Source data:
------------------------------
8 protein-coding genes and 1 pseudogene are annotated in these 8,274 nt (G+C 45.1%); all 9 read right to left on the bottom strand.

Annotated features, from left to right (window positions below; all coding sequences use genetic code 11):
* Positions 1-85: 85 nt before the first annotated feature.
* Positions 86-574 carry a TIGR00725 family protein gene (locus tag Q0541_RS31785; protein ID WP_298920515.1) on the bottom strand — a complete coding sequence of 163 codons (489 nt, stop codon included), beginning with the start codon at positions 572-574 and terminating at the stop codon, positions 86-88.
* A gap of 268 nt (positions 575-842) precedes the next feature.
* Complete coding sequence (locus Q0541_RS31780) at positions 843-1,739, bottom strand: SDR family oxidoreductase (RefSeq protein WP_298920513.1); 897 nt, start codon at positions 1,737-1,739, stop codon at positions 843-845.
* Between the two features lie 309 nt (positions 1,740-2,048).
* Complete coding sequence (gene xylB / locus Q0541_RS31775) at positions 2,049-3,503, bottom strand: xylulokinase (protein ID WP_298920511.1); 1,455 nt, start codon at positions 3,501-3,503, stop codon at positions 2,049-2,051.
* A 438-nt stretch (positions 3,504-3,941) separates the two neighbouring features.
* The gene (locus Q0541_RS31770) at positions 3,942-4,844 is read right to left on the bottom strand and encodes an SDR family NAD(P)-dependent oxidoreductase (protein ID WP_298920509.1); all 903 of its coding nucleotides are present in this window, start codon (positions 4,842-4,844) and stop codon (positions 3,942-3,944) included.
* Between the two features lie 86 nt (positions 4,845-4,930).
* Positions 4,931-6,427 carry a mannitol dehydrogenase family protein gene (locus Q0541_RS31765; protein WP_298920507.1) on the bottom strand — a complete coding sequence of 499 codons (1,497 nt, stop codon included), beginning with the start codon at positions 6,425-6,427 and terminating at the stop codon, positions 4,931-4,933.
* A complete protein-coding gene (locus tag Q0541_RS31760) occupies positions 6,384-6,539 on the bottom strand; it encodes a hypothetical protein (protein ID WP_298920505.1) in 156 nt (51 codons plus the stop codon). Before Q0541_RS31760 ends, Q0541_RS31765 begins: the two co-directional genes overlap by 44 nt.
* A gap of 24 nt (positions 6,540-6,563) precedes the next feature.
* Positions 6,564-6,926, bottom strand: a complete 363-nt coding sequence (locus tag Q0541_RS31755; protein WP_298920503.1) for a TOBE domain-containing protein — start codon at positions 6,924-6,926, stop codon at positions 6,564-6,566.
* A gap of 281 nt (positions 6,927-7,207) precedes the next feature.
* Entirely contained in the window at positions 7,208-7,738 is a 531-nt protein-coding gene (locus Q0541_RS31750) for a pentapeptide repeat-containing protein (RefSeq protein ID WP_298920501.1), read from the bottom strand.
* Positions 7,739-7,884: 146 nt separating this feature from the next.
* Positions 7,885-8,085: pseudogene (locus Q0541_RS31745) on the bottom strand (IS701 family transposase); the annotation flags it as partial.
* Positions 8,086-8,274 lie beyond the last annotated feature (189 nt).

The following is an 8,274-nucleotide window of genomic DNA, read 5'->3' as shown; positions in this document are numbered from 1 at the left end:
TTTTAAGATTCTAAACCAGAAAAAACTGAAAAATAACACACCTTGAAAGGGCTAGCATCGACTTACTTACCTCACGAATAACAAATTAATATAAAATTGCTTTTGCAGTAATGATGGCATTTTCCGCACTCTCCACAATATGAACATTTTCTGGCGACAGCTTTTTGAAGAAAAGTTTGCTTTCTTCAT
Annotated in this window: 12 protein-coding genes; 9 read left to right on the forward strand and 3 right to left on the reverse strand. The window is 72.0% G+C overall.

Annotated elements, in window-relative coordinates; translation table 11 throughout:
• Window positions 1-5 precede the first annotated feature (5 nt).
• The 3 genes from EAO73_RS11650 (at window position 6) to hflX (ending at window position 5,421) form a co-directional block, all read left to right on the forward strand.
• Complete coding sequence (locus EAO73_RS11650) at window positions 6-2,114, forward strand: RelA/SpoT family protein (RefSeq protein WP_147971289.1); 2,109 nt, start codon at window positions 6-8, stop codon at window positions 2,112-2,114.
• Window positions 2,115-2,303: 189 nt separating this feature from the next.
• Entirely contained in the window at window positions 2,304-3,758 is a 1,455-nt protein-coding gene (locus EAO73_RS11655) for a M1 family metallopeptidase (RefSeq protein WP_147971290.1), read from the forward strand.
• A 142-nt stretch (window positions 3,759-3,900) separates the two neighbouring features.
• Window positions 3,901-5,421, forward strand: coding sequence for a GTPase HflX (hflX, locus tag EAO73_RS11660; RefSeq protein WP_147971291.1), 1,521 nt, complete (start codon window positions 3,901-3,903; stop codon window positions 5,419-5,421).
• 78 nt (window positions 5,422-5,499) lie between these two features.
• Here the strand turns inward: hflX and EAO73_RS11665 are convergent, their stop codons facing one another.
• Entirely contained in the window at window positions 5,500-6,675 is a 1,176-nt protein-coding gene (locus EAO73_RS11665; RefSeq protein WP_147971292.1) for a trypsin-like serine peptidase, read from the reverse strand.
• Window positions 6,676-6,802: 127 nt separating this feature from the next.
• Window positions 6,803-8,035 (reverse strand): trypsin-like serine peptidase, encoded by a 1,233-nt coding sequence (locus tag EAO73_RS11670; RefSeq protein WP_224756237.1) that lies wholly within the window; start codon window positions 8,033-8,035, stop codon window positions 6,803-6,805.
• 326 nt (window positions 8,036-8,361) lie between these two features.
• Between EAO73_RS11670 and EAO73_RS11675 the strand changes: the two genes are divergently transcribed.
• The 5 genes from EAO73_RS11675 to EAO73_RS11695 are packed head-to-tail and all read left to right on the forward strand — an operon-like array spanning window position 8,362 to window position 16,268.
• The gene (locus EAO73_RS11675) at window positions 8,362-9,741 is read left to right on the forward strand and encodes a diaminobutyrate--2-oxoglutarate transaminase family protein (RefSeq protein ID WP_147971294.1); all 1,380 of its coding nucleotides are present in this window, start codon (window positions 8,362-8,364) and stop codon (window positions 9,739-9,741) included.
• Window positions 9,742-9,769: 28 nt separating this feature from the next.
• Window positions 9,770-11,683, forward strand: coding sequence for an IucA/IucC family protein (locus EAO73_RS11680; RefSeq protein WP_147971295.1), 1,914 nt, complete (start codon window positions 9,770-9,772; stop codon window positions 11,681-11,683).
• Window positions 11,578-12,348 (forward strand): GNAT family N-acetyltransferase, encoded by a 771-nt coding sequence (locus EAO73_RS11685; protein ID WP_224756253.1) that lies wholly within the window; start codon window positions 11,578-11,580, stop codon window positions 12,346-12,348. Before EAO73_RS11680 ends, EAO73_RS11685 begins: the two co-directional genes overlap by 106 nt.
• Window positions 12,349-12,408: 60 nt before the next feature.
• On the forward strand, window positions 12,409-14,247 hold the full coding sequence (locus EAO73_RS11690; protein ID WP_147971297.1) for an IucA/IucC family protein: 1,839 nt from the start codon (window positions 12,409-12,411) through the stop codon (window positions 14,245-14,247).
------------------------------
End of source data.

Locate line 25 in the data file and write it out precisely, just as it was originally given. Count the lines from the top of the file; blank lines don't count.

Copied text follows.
• Window positions 1-5 precede the first annotated feature (5 nt).